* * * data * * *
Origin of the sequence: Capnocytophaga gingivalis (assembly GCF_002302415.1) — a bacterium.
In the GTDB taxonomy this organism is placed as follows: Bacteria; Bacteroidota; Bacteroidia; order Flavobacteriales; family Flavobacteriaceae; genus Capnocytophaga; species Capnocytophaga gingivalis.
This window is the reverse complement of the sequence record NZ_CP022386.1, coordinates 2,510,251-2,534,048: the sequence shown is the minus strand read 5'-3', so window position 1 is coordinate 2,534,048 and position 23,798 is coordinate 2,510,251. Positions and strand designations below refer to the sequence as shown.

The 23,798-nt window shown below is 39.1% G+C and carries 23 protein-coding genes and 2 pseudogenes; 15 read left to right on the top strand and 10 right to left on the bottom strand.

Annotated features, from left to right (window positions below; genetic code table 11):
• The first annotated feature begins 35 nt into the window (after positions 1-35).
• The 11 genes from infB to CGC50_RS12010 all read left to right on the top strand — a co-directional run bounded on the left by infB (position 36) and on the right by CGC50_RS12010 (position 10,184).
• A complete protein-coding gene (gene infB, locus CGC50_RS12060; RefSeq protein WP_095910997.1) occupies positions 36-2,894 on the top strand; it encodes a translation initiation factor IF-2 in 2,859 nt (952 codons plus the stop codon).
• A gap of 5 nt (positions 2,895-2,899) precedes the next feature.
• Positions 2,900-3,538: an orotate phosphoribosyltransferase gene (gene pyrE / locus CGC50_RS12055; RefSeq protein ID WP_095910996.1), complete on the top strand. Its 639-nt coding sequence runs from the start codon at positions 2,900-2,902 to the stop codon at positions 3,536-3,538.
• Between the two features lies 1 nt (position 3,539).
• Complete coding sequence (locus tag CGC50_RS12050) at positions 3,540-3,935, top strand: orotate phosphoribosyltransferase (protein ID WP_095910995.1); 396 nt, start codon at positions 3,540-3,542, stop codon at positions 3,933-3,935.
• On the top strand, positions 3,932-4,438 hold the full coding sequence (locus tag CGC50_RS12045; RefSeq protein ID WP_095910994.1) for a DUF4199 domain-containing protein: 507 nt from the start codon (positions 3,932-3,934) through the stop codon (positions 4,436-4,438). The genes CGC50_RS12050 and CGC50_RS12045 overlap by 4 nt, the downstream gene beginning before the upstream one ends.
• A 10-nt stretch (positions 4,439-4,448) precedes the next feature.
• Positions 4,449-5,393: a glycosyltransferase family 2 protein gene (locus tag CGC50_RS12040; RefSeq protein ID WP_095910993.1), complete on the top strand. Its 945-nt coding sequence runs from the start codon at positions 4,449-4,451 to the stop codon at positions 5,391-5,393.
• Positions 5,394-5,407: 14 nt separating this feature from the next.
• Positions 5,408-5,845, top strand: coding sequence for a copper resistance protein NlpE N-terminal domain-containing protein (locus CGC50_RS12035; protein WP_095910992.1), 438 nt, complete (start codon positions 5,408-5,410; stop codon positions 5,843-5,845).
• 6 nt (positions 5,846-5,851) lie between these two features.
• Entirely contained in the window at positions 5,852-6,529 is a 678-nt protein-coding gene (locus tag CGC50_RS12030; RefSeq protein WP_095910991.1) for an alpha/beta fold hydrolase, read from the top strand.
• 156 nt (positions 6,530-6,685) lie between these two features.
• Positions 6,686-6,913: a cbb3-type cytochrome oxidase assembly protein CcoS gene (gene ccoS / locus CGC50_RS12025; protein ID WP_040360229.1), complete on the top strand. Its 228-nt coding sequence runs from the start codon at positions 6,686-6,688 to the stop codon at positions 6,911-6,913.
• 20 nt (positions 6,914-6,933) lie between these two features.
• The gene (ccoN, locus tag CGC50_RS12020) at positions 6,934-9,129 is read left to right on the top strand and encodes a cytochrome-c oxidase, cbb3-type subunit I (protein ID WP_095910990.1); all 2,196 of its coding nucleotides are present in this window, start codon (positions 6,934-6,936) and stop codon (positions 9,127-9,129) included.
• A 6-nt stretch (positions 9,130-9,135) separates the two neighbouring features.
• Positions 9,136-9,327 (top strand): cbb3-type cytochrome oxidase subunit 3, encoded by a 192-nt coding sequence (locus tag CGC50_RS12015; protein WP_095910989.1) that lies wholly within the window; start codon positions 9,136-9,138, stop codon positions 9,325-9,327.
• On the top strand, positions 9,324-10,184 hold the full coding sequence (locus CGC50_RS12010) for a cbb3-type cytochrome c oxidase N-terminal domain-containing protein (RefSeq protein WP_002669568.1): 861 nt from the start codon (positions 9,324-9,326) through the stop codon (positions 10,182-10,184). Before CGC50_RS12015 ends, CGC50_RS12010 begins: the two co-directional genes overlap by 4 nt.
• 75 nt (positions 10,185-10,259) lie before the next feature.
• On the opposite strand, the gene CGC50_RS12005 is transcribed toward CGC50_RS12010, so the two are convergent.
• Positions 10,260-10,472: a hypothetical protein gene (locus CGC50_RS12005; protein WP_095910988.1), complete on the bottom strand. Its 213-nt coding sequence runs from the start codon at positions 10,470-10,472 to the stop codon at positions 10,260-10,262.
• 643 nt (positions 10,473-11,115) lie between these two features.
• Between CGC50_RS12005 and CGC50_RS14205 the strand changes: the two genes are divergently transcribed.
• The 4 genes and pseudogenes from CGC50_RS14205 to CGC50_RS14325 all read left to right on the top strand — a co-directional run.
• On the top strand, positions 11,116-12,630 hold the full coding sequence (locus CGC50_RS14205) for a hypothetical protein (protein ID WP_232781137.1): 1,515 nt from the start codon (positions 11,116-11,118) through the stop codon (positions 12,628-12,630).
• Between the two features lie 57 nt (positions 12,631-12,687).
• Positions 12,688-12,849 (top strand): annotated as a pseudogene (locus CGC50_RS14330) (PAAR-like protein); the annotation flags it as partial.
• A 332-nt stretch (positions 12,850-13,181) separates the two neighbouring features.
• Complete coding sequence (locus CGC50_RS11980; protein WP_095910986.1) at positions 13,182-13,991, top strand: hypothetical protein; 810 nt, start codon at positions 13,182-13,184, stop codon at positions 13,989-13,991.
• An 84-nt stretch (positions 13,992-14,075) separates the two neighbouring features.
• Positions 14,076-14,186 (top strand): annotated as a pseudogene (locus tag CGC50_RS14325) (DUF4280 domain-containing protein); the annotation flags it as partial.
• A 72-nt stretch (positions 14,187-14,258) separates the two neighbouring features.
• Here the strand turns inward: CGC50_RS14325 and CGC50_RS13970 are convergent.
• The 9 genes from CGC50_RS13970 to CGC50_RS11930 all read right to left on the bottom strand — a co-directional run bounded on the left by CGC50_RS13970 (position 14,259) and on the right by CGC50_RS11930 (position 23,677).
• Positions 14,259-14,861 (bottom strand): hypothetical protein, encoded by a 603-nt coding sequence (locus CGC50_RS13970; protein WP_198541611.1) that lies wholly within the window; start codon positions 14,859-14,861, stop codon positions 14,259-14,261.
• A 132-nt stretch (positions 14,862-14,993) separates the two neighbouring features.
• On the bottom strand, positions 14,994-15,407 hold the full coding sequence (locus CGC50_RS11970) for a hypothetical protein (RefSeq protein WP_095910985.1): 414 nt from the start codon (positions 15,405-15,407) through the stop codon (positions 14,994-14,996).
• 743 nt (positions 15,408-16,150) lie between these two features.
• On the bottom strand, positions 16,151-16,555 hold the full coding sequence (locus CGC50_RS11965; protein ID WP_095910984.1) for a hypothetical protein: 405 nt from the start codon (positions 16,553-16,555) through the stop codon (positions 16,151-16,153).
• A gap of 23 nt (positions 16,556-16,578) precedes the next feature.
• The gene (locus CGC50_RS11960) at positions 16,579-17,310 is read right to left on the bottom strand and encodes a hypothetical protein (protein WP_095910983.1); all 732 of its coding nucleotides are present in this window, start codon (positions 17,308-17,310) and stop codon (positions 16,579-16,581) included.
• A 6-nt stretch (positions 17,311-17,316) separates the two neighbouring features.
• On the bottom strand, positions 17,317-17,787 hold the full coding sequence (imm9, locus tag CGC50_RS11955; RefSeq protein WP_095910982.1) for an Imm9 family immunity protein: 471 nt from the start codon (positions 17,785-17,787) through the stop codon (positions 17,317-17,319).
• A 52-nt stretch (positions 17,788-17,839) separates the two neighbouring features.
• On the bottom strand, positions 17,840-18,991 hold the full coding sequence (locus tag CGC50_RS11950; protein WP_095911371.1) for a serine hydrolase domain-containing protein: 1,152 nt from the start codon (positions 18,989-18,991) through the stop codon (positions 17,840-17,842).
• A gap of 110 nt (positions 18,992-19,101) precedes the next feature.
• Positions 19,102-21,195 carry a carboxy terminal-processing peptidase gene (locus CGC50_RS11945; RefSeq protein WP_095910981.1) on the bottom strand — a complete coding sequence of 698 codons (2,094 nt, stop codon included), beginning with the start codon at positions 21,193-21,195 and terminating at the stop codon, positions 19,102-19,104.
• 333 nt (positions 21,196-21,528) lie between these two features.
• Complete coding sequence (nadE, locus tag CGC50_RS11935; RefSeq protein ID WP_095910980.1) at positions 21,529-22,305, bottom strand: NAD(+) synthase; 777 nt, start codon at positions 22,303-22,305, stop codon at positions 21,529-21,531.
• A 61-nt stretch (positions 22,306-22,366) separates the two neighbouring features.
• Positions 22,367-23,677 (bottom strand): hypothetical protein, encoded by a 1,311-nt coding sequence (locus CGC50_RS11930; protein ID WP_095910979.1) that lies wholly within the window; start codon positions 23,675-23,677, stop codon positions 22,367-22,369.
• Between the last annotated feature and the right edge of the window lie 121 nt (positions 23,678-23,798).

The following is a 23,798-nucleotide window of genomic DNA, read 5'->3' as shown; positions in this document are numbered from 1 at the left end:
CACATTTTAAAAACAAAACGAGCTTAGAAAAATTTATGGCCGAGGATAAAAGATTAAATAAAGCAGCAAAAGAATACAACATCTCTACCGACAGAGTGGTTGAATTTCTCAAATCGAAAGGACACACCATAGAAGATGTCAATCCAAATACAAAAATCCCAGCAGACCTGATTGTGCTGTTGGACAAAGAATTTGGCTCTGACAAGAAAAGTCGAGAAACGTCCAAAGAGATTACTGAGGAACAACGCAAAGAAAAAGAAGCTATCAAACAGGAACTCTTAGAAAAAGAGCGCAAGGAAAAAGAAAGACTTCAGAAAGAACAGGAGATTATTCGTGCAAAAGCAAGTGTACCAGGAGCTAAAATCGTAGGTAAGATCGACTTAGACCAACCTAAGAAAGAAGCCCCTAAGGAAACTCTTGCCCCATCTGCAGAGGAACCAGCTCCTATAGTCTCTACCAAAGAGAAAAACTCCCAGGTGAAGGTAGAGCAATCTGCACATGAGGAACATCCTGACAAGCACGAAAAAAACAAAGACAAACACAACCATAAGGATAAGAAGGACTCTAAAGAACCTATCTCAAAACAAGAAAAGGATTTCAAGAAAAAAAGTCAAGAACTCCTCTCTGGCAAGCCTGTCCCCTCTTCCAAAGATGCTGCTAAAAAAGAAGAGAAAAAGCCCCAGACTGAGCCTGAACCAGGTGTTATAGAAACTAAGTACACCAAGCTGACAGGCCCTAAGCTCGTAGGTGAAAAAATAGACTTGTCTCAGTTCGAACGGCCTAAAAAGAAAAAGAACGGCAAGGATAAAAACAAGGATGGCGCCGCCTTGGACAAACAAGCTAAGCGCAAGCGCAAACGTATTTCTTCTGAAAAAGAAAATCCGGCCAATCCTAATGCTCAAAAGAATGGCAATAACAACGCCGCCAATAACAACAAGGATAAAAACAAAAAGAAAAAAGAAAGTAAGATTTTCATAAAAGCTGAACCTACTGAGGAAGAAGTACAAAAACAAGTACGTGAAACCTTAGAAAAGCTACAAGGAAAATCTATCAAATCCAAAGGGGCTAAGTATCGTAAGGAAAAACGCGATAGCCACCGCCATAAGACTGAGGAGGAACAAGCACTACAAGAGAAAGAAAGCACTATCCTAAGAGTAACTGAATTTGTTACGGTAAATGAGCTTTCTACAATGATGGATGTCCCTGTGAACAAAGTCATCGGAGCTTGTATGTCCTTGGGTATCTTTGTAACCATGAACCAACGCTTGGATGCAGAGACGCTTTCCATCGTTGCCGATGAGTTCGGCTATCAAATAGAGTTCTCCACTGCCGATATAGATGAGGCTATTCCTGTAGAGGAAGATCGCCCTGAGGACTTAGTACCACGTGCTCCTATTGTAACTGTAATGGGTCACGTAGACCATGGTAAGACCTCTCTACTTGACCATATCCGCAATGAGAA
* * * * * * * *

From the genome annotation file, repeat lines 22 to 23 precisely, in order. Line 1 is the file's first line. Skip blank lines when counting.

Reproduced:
• 20 nt (positions 6,914-6,933) lie between these two features.
• The gene (ccoN, locus tag CGC50_RS12020) at positions 6,934-9,129 is read left to right on the top strand and encodes a cytochrome-c oxidase, cbb3-type subunit I (protein ID WP_095910990.1); all 2,196 of its coding nucleotides are present in this window, start codon (positions 6,934-6,936) and stop codon (positions 9,127-9,129) included.